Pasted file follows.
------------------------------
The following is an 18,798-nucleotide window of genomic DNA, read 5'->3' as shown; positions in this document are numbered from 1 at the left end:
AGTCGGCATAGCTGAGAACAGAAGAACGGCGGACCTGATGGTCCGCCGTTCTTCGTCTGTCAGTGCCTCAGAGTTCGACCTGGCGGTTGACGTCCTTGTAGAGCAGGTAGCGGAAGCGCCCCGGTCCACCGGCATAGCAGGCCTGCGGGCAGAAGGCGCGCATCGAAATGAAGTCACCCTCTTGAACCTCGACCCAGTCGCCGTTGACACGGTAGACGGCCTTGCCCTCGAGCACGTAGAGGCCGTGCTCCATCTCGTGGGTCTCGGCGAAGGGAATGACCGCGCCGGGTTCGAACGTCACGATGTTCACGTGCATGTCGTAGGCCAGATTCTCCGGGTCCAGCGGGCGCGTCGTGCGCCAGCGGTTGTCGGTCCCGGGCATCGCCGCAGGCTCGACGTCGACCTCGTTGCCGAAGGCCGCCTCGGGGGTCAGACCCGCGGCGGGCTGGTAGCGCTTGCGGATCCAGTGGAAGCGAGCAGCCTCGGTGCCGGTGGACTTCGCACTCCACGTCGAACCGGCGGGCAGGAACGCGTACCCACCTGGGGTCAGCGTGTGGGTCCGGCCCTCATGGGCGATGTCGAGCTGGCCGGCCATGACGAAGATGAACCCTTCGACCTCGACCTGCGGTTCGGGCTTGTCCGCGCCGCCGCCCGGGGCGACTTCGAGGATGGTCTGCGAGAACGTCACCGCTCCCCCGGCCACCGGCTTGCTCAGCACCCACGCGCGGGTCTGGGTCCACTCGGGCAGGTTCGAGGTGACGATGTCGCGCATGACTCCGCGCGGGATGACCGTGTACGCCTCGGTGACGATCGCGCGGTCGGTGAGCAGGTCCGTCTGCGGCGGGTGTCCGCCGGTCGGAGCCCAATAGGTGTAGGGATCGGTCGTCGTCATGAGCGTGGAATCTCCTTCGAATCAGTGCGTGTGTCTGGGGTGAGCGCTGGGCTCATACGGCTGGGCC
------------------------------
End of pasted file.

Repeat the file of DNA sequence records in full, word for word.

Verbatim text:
The following is an 18,798-nucleotide window of genomic DNA, read 5'->3' as shown; positions in this document are numbered from 1 at the left end:
AGTCGGCATAGCTGAGAACAGAAGAACGGCGGACCTGATGGTCCGCCGTTCTTCGTCTGTCAGTGCCTCAGAGTTCGACCTGGCGGTTGACGTCCTTGTAGAGCAGGTAGCGGAAGCGCCCCGGTCCACCGGCATAGCAGGCCTGCGGGCAGAAGGCGCGCATCGAAATGAAGTCACCCTCTTGAACCTCGACCCAGTCGCCGTTGACACGGTAGACGGCCTTGCCCTCGAGCACGTAGAGGCCGTGCTCCATCTCGTGGGTCTCGGCGAAGGGAATGACCGCGCCGGGTTCGAACGTCACGATGTTCACGTGCATGTCGTAGGCCAGATTCTCCGGGTCCAGCGGGCGCGTCGTGCGCCAGCGGTTGTCGGTCCCGGGCATCGCCGCAGGCTCGACGTCGACCTCGTTGCCGAAGGCCGCCTCGGGGGTCAGACCCGCGGCGGGCTGGTAGCGCTTGCGGATCCAGTGGAAGCGAGCAGCCTCGGTGCCGGTGGACTTCGCACTCCACGTCGAACCGGCGGGCAGGAACGCGTACCCACCTGGGGTCAGCGTGTGGGTCCGGCCCTCATGGGCGATGTCGAGCTGGCCGGCCATGACGAAGATGAACCCTTCGACCTCGACCTGCGGTTCGGGCTTGTCCGCGCCGCCGCCCGGGGCGACTTCGAGGATGGTCTGCGAGAACGTCACCGCTCCCCCGGCCACCGGCTTGCTCAGCACCCACGCGCGGGTCTGGGTCCACTCGGGCAGGTTCGAGGTGACGATGTCGCGCATGACTCCGCGCGGGATGACCGTGTACGCCTCGGTGACGATCGCGCGGTCGGTGAGCAGGTCCGTCTGCGGCGGGTGTCCGCCGGTCGGAGCCCAATAGGTGTAGGGATCGGTCGTCGTCATGAGCGTGGAATCTCCTTCGAATCAGTGCGTGTGTCTGGGGTGAGCGCTGGGCTCATACGGCTGGGCC